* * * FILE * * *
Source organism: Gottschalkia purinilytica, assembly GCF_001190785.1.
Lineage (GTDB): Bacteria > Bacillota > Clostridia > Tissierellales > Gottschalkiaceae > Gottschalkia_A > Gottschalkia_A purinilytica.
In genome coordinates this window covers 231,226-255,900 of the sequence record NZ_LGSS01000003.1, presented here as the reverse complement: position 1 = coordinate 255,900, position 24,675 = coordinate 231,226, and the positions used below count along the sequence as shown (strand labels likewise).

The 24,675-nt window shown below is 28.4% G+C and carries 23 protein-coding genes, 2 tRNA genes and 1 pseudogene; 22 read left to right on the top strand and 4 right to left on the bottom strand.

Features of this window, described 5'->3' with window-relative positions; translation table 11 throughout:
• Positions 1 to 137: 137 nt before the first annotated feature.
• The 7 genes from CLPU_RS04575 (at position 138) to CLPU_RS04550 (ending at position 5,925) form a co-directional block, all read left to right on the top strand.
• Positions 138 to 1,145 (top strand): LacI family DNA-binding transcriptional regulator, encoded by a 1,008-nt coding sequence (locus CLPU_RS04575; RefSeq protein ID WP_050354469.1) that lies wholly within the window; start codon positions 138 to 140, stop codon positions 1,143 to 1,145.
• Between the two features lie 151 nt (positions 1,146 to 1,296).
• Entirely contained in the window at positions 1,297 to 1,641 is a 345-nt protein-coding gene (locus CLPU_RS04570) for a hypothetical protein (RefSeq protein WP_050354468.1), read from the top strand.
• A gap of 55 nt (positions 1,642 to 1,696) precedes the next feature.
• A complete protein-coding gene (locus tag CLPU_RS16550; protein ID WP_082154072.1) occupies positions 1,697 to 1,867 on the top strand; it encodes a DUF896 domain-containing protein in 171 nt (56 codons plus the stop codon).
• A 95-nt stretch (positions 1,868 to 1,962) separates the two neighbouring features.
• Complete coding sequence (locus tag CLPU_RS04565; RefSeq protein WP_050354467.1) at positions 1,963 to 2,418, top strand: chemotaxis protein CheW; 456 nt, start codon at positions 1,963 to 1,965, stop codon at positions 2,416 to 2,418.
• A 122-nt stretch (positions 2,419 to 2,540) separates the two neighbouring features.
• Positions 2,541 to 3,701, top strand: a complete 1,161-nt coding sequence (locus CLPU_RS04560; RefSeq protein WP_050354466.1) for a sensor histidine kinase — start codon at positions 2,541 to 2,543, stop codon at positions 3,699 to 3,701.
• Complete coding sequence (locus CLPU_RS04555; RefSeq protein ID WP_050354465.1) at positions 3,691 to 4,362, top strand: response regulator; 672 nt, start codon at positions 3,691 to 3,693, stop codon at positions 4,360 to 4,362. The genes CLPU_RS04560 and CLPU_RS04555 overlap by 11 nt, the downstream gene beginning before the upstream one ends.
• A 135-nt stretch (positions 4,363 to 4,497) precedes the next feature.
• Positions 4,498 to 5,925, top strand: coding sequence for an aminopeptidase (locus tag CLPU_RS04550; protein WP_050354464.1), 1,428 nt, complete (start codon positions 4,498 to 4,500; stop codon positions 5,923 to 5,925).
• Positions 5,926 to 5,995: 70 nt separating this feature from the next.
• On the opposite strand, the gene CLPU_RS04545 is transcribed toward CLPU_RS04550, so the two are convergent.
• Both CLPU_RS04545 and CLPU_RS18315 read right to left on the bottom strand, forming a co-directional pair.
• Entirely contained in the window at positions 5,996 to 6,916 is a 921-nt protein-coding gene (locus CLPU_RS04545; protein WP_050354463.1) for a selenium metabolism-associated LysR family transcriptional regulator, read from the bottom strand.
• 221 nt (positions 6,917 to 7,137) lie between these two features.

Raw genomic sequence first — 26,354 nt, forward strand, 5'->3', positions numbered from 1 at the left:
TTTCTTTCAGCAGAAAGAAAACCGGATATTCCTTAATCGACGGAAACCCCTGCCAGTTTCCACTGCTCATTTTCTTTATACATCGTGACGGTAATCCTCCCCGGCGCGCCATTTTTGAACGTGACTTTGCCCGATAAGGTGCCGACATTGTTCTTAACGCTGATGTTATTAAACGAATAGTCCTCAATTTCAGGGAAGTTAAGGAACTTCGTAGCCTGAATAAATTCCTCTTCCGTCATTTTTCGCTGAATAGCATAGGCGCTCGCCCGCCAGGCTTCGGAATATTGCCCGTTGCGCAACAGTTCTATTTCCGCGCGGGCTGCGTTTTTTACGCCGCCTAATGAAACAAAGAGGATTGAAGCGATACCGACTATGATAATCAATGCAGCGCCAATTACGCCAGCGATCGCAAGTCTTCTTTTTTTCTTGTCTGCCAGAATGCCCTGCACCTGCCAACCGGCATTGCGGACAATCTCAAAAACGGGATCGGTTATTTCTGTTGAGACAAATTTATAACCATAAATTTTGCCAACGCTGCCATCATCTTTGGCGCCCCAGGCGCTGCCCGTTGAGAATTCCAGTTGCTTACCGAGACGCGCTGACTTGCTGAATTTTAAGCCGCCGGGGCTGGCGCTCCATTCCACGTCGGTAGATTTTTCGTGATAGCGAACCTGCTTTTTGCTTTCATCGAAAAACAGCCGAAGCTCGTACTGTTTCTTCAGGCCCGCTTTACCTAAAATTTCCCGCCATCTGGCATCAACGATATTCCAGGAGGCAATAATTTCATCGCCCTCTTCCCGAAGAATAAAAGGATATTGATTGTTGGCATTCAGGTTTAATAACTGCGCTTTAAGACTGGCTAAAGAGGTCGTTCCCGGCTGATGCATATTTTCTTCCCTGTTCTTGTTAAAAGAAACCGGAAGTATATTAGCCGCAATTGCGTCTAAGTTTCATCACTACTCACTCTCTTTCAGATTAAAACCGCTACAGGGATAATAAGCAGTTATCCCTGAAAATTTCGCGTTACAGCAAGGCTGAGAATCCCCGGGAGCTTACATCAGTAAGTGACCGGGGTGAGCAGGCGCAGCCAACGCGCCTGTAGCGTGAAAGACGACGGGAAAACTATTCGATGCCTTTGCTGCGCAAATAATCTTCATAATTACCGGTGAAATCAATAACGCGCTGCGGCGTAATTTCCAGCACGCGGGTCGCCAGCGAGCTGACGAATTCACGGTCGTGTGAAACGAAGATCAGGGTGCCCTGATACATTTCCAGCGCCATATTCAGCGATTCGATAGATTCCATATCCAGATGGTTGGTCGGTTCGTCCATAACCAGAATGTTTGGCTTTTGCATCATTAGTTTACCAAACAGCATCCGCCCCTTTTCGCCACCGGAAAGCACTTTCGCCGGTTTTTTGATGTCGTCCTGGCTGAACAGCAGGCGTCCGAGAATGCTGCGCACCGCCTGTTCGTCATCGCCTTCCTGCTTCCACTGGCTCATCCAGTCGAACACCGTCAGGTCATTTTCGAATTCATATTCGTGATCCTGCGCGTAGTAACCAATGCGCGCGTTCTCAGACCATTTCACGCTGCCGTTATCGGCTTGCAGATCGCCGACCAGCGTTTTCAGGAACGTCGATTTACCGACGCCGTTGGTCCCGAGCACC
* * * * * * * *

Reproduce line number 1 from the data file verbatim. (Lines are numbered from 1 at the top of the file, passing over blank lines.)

Source organism: Gottschalkia purinilytica, assembly GCF_001190785.1.